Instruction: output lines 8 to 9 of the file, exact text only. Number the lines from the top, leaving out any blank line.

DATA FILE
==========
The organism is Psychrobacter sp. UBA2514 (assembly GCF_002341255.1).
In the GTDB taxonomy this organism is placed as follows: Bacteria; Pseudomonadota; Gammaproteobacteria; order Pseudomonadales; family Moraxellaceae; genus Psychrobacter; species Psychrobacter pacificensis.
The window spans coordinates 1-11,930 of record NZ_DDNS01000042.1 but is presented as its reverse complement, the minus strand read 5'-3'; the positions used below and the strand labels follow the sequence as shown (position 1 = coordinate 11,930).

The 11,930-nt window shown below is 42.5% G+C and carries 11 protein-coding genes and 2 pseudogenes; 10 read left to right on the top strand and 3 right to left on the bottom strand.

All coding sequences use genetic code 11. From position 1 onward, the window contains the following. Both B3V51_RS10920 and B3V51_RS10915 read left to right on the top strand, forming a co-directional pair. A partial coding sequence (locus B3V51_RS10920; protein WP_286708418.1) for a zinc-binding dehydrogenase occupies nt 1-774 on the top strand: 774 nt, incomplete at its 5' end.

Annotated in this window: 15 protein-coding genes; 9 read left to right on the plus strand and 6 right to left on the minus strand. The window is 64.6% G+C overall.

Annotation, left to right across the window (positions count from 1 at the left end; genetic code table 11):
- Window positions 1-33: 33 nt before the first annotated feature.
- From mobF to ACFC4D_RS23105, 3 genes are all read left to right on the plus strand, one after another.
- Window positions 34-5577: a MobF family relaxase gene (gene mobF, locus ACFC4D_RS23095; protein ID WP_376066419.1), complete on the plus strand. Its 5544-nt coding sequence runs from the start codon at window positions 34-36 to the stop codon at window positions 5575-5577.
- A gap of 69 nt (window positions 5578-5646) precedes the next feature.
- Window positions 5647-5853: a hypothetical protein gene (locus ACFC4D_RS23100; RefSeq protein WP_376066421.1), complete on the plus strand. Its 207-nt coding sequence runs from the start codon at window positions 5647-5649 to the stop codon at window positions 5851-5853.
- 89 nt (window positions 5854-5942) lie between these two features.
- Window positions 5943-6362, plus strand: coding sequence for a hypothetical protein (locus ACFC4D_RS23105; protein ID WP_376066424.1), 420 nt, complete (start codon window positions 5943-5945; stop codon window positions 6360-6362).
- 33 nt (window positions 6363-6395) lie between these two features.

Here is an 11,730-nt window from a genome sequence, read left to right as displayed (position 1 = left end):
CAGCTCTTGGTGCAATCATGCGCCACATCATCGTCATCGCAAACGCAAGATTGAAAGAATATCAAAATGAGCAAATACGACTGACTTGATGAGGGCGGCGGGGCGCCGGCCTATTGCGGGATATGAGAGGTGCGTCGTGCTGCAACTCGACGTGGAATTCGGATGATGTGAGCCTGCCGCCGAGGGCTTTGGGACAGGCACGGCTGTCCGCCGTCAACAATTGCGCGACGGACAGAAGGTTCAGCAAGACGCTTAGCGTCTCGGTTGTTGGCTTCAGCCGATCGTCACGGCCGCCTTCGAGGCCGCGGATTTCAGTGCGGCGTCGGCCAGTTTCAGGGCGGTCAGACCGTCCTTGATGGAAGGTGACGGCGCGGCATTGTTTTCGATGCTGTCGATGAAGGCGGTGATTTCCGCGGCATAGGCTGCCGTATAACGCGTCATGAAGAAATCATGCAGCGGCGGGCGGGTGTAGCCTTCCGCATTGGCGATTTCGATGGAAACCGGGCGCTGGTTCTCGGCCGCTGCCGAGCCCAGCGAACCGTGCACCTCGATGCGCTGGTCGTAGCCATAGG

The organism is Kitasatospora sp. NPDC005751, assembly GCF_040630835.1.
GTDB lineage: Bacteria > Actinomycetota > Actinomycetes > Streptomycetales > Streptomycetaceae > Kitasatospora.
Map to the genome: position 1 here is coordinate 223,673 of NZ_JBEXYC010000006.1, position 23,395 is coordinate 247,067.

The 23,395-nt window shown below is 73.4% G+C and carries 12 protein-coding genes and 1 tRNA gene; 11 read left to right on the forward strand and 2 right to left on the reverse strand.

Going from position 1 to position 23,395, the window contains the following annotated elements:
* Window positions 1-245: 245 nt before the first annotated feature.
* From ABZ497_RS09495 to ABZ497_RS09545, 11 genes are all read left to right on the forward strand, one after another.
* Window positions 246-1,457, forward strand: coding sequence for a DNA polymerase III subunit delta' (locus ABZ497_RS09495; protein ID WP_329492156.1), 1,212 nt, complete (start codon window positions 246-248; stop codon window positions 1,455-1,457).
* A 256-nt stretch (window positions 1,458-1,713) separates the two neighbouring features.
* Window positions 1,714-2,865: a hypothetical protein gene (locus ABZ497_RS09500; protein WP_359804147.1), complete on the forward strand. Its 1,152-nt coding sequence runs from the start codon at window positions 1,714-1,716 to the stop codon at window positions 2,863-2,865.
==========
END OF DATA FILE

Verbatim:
- Window positions 1-33: 33 nt before the first annotated feature.
- From mobF to ACFC4D_RS23105, 3 genes are all read left to right on the plus strand, one after another.